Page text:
24 March 2016
Passion and compassion: Nikos Kazantzakis’s Christ Recrucified
Throughout Europe, the tradition of the Passion Play has a long history, reaching back to an age where it was a powerful means of bringing the dramatic events of the last week of Christ’s life before the eyes of those who could not read. Although the comparatively late Oberammergau Passionspiel is perhaps the best-known example, many others were performed in the Eastern as well as Western churches.
Bust of Nikos Kazantzakis in Heraklion (Image from Wikimedia Commons CC-BY.2.0)
It is one of these which the Cretan author Nikos Kazantzakis (1883-1957) describes in his novel Ho Christos xanastauronetai (1948). The British Library holds a numbered copy of the seventh edition signed by his widow Eleni Kazantzakis. It was translated into English in 1954 by Jonathan Griffin under the tile Christ Recrucified (12589.d.18), and ran into several subsequent editions.
Kazantzakis was born at a time when Crete was still part of the Ottoman Empire rather than the modern Greek state which had existed for just over 50 years, and the village of Lykovrissi (‘Wolf’s Spring’) in which he sets the action recalls his experience of growing up in a society where Greek and Turk, Christian and Muslim existed side by side in comparative harmony for the most part. What destabilizes the equilibrium of the community is not internal friction but the arrival of a group of refugees whose own village has been destroyed by the Turks. They reach Lykovrissi at a time when parts are being allocated for the next year’s Passion Play, performed every seven years, and these two events ignite the tumult which ultimately ends in bloodshed and self-sacrifice.
Throughout his life Kazantzakis was a spiritually questing and perpetually restless soul whose challenges to established religious dogma and practice caused him – like his hero Manolios – to face excommunication, though it was never actually pronounced. However, his later novel The Last Temptation of Christ (1955) caused such a furore that the Roman Catholic Church placed it on its index of forbidden books. Though controversial, his portrayal of Christ as a fully human being who understands and engages in the dilemmas of existence to the utmost is close to those of Kahlil Gibran and Dennis Potter, and provided the basis for Martin Scorsese’s film of the same name (1988). Christ Recrucified was also made into a film in 1957, Celui qui doit mourir, by Jules Dassin, with Melina Mercouri in the role of Katerina .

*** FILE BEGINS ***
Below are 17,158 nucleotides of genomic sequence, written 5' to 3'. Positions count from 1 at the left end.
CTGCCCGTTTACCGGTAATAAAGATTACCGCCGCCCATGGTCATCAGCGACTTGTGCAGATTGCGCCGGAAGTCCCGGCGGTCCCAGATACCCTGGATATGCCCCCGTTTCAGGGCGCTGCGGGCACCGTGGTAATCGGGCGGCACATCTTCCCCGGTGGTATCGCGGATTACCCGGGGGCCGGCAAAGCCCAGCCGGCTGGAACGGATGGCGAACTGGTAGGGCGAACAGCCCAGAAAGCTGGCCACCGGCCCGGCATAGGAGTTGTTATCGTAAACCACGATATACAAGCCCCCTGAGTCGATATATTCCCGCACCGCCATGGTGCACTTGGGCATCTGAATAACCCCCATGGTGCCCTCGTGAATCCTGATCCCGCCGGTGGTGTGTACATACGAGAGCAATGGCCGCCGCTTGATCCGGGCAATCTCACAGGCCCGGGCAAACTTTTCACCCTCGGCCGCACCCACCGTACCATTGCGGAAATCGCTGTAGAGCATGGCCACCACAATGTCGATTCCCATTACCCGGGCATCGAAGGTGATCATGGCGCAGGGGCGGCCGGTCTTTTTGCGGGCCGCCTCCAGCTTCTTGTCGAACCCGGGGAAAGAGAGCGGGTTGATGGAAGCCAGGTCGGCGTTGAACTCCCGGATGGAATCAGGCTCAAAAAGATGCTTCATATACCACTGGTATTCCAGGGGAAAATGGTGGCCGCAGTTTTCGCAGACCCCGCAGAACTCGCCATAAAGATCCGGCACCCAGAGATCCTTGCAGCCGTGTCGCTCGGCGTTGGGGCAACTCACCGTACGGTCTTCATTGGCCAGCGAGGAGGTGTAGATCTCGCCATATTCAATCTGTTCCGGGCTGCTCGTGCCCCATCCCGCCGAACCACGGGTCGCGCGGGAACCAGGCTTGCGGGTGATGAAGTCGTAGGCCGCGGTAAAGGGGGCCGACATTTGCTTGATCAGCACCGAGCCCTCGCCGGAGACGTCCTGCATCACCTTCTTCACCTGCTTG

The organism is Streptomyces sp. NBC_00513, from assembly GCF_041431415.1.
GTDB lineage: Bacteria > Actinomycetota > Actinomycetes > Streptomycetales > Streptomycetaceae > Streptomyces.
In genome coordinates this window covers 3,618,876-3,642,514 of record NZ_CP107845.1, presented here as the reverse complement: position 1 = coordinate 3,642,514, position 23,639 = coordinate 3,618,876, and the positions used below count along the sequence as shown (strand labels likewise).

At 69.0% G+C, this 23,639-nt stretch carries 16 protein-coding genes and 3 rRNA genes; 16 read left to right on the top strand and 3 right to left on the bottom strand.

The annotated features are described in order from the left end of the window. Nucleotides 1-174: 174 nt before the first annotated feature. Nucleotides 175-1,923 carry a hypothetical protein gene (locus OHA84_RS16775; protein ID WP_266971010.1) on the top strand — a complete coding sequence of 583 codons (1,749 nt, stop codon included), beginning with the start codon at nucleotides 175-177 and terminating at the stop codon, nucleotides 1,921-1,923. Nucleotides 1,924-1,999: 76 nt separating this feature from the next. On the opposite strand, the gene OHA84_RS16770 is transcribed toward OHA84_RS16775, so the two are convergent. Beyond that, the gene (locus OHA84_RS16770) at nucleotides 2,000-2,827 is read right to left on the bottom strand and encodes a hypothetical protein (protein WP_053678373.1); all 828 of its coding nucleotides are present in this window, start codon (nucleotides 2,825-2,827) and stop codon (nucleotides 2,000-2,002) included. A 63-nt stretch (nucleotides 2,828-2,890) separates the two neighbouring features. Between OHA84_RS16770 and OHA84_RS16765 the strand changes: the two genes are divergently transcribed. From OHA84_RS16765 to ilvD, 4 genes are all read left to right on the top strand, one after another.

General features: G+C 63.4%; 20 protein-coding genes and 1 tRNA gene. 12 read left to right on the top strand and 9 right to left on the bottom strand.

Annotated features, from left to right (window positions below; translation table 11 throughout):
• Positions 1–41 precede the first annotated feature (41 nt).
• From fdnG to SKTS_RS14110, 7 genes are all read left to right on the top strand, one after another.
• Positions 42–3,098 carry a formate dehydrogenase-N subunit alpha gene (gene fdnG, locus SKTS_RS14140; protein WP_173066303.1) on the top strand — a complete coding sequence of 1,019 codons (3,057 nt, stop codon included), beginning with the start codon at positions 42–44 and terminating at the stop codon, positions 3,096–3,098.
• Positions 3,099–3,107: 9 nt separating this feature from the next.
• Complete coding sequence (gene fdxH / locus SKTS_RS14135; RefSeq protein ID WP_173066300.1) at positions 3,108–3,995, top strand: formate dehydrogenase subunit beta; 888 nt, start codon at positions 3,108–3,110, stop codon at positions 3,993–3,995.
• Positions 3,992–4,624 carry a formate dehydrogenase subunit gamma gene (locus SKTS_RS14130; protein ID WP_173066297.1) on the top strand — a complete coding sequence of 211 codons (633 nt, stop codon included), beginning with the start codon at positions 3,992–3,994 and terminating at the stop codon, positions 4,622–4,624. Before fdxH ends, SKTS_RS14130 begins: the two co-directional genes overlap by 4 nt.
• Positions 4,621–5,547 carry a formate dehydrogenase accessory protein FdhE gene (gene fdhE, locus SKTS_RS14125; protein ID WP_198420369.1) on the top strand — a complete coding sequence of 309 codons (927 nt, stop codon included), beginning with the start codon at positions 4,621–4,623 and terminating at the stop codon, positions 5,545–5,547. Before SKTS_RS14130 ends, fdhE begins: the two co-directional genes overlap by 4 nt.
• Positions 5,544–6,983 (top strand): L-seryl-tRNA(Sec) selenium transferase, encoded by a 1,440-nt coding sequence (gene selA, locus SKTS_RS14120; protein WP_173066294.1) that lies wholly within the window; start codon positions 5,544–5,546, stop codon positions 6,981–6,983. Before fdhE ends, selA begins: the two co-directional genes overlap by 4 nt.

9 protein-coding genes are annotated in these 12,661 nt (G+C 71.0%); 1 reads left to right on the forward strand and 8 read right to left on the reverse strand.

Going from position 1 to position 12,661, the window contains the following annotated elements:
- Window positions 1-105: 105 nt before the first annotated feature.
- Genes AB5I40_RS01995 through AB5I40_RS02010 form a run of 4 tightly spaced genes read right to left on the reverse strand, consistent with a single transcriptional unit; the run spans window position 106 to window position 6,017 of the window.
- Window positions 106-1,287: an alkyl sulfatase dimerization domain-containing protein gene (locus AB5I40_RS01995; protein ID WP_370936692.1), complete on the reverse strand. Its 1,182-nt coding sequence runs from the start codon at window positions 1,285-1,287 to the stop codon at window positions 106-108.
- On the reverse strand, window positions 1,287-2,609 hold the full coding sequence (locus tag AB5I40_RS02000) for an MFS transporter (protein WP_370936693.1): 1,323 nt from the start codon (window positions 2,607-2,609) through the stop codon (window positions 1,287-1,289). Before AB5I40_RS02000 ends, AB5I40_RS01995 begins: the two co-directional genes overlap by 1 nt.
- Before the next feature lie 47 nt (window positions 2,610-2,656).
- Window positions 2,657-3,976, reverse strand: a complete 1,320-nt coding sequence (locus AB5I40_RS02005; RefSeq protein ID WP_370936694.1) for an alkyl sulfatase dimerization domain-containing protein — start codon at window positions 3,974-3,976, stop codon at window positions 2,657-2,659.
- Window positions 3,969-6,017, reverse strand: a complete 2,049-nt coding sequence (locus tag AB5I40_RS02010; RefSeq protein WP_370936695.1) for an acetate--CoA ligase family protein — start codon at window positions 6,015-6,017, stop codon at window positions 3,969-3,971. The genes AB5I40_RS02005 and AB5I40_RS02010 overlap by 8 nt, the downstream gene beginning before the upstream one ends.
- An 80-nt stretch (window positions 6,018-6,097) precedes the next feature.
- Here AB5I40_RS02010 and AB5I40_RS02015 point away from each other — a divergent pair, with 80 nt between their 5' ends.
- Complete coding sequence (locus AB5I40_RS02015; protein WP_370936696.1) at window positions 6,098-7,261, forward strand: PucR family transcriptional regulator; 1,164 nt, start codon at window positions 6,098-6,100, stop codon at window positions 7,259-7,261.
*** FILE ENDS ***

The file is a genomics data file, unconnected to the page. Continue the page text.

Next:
It was in another medium, though, that Christ Recrucified found additional dramatic expression. Throughout his life Kazantzakis had been a frequent traveller, and had lived in many countries, including the Soviet Union and Czechoslovakia. When the Czech composer Bohuslav Martinů encountered his work, he immediately recognized its potential for an opera, and the two artists began a correspondence in French which is available in a Czech edition as Řecké pašije: osud jedné opery : korespondence Nikose Kazantzakise s Bohuslavem Martinů, edited by Růžena Dostálová and Aleš Březina (Prague, 2003; YF.2005.a.6912).
Bohuslav Martinů in 1942. Image from Bohuslav Martinu Centre in Policka, inventory number: PBM Fbm 115, via Wikimedia Commons (CC BY-SA 3.0 CZ)
Martinů composed the original version of his opera between 1954 and 1957, when memories were still fresh of the Slánský show trials and the worst excesses of political intolerance and corruption within a communist state where religion was actively suppressed. With no chance of staging it in Czechoslovakia, he offered it to the Royal Opera House, Covent Garden, but it was not until 1961 that a revised version received its premiere in Zürich, two years after the composer’s death. The Royal Opera House staged a production by David Pountney (in English) in 2004, conducted by Charles Mackerras, thus making amends for not producing it earlier as originally intended.
Kazantzakis himself, though disillusioned with Soviet communism and never a party member, had admired Lenin and the general principles which he believed communism represented, many of which find their way into his novel. As the year progresses, the villagers – Manolios, cast as Christ, Katerina, the widow and prostitute chosen as Mary Magdalene, and the various disciples, as well as Panayotaros, the Judas – gradually find themselves assuming the characteristics of the figures whom they portray, and embodying them in their actions towards one another and the starving refugees. The village priest Grigoris denies the fugitives shelter for fear of cholera, and sends them and their own priest Fotis to starve on the mountain of Sarakina. Manolios, regarded with suspicion by the village elders as a ‘Bolshevik’ and ‘Muscovite’, leads his neighbours to help them, and offers his life to save the village from the wrath of the local Agha following the murder of his boy favourite Yousouffaki, but it is Katerina who sacrifices hers, struck down by the Agha after claiming responsibility for a crime which she did not commit. As Manolios inspires others to leave their possessions and join him in a life of prayer and seclusion, the mob, headed by Panayotaros, kills Manolios on Christmas Eve as the refugees resume their flight, led by Father Fotis, who reflects, ‘When will You be born, my Christ, and not be crucified any more, but live among us for eternity?’
Though nominated nine times for the Nobel Prize in Literature, Kazantzakis never won the award. However, in this as in his other works, he proved himself to be not only a truly European but a universal figure, whose writings continue to raise existential issues of personal integrity and human responsibility – more timely than ever as a new stream of refugees pours into Greece in the weeks before another Easter.
Susan Halstead, Content Specialist (Humanities and Social Sciences), Research Engagement